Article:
Technique Preferences: Italy

My post on the differing performance of Japanese skiers by technique (classic vs. freestyle) got a lot of positive responses and a few requests that I use the same methods on some other countries.  First up is Italy.

I’ve tweaked and refined my model a fair bit, hopefully for the better.  The basic idea is the same: using a hierarchical linear model to estimate differences in performance in skating and classic races (I’m omitting pursuits of all varieties).  There are some technical things I’ve changed to be able to accomodate changes over time.  Mostly this means making some adjustments for the occasional small sample sizes you find from season to season.  This allows me to provide an estimate even in seasons where a skier did races of only one technique, although naturally those estimates come with a bit of a grain of salt.

In the results by athlete for their entire career, I’m only going to display information on only those athletes that did a minimum number of races of each technique (2) for space and clarity reasons.

The final big change is in the distance category.  There are some technical reasons why FIS points are somewhat of a nuisance to use as a response variable in models like these, so I’m using something else: percent back from the median skier.  I’ll save a more detailed description for why I’m doing this and how this measure is useful for another post.  Here all we need to know is that 0% back represents the median (or middle) WC skier.  Negative values mean you’re faster and positive values mean you’re slower.

Going into this, our intuitive notion is that the Italians have been generally better at skating.  And that does turn out to be the case.  But some other fascinating stuff pops up as well.

Distance

Here are the estimates for the effect on median percent back of freestyle races for each Italian skier, over their entire career:

Remember that the x axis is the change in median percent back for freestyle races.  So negative values here mean that that athlete was better in freestyle.

Clearly, with the overwhelming majority of skiers falling in the negative range, often times statistically significantly so, we’re seeing a strong preference for skating.  But do you notice a difference in the color pattern?  This preference for skating seems much less strong among the Italian women.  Sure, there are several well known Italian women who were significantly better at skating (Belmonda, Di Centa, etc.) but you’ve got this mass of blue up at the top.

Not many actually have better performance in classic skiing, but the difference between the two seems much less than with the men.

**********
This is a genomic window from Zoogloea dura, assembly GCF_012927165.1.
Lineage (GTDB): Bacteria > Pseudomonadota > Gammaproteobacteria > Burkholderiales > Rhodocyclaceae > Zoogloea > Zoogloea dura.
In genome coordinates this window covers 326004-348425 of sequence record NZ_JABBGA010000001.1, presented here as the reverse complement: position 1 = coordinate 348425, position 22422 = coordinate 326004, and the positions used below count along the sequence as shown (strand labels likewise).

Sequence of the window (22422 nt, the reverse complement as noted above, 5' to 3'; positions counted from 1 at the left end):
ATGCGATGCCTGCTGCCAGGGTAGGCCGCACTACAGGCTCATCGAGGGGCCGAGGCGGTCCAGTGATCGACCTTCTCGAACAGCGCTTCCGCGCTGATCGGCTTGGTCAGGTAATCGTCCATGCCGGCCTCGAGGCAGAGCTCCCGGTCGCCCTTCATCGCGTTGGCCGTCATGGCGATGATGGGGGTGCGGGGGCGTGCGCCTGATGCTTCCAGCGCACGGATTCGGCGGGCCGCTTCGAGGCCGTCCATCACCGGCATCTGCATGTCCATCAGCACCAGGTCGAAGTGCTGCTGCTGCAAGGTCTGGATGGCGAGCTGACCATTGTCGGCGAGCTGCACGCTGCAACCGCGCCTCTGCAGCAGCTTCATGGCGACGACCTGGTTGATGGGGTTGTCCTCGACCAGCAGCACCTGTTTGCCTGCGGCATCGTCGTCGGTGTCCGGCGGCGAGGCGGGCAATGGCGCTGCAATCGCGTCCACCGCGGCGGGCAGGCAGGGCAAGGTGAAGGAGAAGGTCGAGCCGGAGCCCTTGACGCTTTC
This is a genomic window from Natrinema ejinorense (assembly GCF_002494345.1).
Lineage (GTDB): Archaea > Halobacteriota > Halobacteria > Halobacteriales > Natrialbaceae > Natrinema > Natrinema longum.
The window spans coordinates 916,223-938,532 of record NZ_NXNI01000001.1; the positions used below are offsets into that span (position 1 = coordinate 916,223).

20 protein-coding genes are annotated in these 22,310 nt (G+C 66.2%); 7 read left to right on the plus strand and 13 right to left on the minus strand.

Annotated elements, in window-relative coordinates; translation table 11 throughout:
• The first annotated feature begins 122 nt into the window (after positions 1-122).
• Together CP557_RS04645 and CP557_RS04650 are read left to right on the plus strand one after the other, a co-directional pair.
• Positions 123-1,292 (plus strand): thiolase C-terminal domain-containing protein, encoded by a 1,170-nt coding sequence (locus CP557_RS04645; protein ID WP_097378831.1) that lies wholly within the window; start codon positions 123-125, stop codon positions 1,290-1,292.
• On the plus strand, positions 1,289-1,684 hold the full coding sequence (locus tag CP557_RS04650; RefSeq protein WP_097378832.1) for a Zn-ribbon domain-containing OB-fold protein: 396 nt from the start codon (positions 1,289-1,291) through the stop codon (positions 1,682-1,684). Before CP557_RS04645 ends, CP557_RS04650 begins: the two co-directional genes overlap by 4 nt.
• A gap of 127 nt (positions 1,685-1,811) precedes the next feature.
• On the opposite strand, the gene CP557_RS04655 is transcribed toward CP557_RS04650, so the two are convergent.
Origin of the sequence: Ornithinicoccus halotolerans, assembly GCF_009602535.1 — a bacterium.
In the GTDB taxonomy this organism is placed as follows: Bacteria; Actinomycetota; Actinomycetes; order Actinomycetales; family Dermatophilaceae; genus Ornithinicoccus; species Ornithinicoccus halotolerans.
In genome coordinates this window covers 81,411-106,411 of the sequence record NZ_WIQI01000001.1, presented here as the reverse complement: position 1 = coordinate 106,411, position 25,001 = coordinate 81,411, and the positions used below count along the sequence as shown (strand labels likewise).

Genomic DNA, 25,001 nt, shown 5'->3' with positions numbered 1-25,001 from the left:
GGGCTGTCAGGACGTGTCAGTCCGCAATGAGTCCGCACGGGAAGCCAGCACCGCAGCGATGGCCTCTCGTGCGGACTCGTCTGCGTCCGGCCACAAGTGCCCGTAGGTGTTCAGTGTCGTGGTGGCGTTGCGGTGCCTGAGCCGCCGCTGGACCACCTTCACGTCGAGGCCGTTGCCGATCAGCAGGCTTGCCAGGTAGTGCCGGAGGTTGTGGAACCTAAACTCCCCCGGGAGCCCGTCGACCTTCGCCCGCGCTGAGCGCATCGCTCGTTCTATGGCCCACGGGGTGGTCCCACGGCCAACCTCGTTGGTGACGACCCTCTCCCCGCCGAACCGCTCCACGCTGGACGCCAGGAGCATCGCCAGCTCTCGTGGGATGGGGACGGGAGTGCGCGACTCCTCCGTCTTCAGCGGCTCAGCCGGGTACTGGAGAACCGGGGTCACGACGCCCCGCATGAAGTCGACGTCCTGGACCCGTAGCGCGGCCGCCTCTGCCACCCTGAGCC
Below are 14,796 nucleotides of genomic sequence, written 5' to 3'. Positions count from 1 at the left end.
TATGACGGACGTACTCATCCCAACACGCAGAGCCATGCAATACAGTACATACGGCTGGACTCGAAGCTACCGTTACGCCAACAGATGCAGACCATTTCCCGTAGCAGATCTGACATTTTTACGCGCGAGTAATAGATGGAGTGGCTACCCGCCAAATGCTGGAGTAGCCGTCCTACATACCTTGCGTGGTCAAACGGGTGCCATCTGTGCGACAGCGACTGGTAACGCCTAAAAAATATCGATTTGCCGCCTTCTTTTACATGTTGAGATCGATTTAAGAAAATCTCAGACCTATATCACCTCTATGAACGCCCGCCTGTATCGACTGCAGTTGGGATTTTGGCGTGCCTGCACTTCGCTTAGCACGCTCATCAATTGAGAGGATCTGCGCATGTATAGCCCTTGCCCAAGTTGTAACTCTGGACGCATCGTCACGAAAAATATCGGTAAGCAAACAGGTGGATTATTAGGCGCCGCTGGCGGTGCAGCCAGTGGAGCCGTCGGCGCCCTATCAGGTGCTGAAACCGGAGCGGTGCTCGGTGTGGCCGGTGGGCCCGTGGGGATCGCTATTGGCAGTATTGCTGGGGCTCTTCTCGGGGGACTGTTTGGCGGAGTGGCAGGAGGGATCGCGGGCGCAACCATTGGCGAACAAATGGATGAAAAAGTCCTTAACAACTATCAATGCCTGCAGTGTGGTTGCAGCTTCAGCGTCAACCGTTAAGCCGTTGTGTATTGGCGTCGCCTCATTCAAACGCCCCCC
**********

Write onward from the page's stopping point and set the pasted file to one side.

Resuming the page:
Now let’s look at how this has changed over time across the entire team:

Once again, negative values (this time on the y axis) represent the team as a whole performing better at skate races.  Note that I’ve included estimates for the 2010-2011 season, but we shouldn’t put much weight on those since the season is only just begun.

Both the women and the men have bounced around mostly below zero (better at skating) and oftentimes significantly so.  There might be a slight increase in this trend for the men (discounting the estimate for 2010-2011), but it is very small.  The women have a clearer trend, showing an increased discrepancy towards skating through much of the 2000’s but seem to have reversed that somewhat over the last 3 years or so.

Something looks extremely unusual in the earlier season, particularly with 1994-1995.  Normally when doing data analysis I’d go back and dig deeper into the model to see what’s going on there, but I have time for only so much investigation.  The question to keep in mind is whether the effect in that season is “real” or is it an artifact of my model?  In either case, I have less confidence that my model is working for the early 90’s.

Sprint

The results for the sprinters is more straightforward to interpret, since I’m just using rank as a measure.  First up the individual athletes:

Once again a clear, strong tendency towards skating (a negative change in rank means you did better in skate sprints).  And the gender difference is even stronger here, but it’s reversed! Here, while both men and women generally do better in skate sprints, this difference is considerably larger for the women.

How have these differences changed over time?

Sprinting hasn’t been around as long and I’m chopping off some of the early, experimental years of the event.  Again, don’t put much faith in the estimate for 2010-2011; it will surely change!

Both the men and the women seem fairly stable, actually.  The men were more tilted toward skating prior to 2006-2007, and the women may perhaps have seen a slight easing of their preference for skating as well.  But you really have to squint.

My final point here is to observe the difference in the confidence intervals at the individual level versus the team level.  Nearly all of the effects at the individual level appear statistically significant (the error bars don’t overlap zero), but at the team level this doesn’t seem to be the case, even though the preference for skating is still apparent.  This is one of the reasons why hierarchical models are so useful; you can separate out these sorts of effects at different levels.

Next up…..Norway!

Related posts:

  1. A New Sprint Points Method
  2. Do The Japanese Prefer Classic Skiing?
  3. Improved Gällivare Plots: Technique Focus
  4. Post-WJC/U23 Development: Italy
  5. Technique Specialization

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Comments

One Response to “Technique Preferences: Italy”
  1. Fascinating stuff! I love this method, and the results – not least because it confirms the assumption, at least over distance races. I can’t wait for the Norway post. Have you considered looking at Estonia, which (I think) is opposite to Italy as a classic-skiing nation?

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